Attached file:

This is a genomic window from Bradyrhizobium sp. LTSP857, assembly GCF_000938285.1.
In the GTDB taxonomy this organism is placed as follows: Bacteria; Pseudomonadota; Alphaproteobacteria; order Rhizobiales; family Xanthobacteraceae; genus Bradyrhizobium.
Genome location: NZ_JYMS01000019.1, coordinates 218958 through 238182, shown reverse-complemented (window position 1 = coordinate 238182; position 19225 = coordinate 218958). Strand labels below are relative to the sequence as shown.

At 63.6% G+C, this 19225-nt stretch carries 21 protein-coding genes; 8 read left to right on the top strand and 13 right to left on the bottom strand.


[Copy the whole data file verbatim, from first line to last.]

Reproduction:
This is a genomic window from Bradyrhizobium sp. LTSP857, assembly GCF_000938285.1.
In the GTDB taxonomy this organism is placed as follows: Bacteria; Pseudomonadota; Alphaproteobacteria; order Rhizobiales; family Xanthobacteraceae; genus Bradyrhizobium.
Genome location: NZ_JYMS01000019.1, coordinates 218958 through 238182, shown reverse-complemented (window position 1 = coordinate 238182; position 19225 = coordinate 218958). Strand labels below are relative to the sequence as shown.

At 63.6% G+C, this 19225-nt stretch carries 21 protein-coding genes; 8 read left to right on the top strand and 13 right to left on the bottom strand.